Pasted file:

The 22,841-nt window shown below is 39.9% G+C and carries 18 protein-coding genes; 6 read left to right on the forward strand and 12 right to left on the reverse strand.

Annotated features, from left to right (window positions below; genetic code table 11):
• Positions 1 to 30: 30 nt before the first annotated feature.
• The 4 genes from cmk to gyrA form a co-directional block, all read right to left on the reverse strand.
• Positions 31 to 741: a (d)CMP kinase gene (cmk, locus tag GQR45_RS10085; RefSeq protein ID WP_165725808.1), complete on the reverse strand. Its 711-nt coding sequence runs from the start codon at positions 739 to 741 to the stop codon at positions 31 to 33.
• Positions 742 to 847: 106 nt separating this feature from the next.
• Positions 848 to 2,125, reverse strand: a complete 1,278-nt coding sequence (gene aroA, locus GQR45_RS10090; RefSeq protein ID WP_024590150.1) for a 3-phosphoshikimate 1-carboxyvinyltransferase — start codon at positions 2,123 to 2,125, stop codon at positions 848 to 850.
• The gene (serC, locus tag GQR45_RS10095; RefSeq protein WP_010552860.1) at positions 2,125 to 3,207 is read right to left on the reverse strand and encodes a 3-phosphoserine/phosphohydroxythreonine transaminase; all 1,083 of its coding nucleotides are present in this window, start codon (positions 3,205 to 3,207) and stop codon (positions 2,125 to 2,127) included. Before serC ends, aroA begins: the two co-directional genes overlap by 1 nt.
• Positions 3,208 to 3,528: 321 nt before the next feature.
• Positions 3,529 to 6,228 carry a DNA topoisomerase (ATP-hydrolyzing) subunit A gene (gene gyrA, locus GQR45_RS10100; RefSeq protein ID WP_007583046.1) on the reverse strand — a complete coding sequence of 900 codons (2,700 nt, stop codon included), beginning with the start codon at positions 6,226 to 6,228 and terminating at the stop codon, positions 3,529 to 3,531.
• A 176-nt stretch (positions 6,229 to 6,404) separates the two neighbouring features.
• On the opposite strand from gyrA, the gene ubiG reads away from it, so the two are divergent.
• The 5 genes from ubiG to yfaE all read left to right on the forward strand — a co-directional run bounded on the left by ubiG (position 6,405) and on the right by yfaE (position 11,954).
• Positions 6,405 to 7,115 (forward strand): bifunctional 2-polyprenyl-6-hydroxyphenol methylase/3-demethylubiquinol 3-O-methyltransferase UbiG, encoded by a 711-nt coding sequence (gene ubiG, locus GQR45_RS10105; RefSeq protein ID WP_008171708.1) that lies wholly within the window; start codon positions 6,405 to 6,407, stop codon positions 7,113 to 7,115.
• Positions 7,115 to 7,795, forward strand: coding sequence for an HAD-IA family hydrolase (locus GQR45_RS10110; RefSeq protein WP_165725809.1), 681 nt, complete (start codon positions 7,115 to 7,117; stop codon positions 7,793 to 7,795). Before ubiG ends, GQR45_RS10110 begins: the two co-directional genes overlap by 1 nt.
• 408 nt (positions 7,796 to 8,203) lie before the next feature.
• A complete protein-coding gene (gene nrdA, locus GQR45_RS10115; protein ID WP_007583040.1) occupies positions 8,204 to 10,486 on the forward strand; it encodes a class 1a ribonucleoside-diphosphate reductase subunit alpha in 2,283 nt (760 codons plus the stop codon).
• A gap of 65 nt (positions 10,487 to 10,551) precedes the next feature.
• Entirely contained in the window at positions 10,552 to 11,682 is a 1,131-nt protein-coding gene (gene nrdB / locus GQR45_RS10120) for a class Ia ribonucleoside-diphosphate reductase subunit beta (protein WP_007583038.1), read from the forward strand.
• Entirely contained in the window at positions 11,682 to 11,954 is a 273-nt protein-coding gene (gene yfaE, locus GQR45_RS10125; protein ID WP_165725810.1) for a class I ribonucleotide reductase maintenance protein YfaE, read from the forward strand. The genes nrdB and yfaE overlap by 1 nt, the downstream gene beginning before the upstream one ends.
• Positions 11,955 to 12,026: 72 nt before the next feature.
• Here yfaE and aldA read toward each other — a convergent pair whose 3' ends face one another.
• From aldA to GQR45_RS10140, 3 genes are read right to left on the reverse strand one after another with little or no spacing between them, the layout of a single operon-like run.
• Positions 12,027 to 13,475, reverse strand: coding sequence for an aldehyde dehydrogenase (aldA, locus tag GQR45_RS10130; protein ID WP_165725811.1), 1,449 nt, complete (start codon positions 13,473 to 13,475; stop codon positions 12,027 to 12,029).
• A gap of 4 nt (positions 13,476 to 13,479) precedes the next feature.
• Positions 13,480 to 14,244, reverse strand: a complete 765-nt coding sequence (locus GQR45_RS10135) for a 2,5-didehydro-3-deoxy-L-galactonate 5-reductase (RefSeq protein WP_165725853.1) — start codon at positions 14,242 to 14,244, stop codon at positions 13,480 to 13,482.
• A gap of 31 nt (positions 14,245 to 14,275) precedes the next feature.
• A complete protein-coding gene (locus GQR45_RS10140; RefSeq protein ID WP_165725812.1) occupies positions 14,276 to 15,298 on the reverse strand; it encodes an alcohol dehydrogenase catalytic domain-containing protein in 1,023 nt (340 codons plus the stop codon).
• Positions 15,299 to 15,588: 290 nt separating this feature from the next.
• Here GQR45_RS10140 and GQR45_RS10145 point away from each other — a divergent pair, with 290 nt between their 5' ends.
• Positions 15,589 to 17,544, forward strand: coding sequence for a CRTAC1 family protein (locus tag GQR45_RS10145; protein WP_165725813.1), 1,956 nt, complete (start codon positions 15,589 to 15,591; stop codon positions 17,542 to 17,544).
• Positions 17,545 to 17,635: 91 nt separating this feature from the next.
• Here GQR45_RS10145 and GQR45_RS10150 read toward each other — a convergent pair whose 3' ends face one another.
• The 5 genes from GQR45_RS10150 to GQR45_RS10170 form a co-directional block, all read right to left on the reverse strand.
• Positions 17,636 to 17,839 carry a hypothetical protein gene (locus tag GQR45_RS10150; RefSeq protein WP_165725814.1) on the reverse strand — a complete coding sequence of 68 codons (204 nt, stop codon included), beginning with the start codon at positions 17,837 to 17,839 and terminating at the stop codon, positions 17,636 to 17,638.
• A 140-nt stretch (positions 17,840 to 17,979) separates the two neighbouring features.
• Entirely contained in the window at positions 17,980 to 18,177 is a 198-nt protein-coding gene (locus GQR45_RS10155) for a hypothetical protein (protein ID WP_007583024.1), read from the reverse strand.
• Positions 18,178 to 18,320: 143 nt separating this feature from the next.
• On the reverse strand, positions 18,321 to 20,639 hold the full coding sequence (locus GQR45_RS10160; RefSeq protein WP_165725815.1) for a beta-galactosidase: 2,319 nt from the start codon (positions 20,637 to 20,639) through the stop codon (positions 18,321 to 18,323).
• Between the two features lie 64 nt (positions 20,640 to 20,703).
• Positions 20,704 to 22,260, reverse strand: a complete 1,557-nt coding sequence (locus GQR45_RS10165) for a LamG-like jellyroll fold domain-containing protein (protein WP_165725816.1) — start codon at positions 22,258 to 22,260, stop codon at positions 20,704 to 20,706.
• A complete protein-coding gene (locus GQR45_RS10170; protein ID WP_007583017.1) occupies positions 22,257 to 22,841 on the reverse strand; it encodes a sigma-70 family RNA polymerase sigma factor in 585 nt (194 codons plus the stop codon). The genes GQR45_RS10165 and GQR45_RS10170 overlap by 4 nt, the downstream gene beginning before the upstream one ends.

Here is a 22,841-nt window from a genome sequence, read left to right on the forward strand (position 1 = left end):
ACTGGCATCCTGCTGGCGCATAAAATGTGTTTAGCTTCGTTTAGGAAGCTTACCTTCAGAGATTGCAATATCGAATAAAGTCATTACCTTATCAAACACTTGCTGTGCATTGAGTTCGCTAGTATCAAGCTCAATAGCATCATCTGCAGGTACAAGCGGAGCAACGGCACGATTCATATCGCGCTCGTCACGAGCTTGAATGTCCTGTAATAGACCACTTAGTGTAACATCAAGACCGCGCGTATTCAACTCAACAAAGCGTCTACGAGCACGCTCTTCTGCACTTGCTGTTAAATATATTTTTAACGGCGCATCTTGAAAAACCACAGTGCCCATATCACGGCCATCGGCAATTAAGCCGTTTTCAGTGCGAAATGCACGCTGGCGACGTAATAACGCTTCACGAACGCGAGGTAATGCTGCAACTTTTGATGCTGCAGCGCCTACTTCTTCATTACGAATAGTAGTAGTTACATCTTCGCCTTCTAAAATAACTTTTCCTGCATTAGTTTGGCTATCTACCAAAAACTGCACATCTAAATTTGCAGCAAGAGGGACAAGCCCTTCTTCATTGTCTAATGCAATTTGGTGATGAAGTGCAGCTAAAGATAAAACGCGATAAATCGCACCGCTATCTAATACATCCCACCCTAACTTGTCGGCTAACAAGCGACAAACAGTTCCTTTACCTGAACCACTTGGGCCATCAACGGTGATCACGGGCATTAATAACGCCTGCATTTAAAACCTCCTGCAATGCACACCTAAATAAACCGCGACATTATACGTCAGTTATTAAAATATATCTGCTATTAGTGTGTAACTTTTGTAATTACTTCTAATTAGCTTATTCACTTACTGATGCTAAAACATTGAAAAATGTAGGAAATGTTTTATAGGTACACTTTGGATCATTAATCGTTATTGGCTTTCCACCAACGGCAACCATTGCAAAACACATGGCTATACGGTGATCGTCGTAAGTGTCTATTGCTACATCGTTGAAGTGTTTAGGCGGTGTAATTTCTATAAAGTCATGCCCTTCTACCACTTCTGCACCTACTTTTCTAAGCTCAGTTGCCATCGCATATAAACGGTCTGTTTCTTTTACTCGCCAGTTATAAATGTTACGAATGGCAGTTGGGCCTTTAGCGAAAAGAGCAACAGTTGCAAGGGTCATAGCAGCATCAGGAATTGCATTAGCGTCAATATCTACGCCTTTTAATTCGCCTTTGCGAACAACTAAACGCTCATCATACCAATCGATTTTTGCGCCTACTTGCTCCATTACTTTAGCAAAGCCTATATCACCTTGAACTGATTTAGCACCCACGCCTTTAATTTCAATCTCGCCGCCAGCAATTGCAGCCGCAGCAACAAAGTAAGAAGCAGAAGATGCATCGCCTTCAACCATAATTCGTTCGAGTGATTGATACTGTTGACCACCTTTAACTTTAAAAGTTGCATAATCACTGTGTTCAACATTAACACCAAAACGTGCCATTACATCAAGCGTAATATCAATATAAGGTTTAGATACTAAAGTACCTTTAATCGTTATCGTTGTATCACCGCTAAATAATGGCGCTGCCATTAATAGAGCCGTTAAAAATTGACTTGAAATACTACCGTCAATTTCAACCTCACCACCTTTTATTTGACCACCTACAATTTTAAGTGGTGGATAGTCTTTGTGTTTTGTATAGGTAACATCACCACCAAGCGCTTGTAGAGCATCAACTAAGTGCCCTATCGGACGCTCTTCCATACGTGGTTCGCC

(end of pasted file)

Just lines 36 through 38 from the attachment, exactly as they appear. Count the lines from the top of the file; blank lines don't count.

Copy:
• A 140-nt stretch (positions 17,840 to 17,979) separates the two neighbouring features.
• Entirely contained in the window at positions 17,980 to 18,177 is a 198-nt protein-coding gene (locus GQR45_RS10155) for a hypothetical protein (protein ID WP_007583024.1), read from the reverse strand.
• Positions 18,178 to 18,320: 143 nt separating this feature from the next.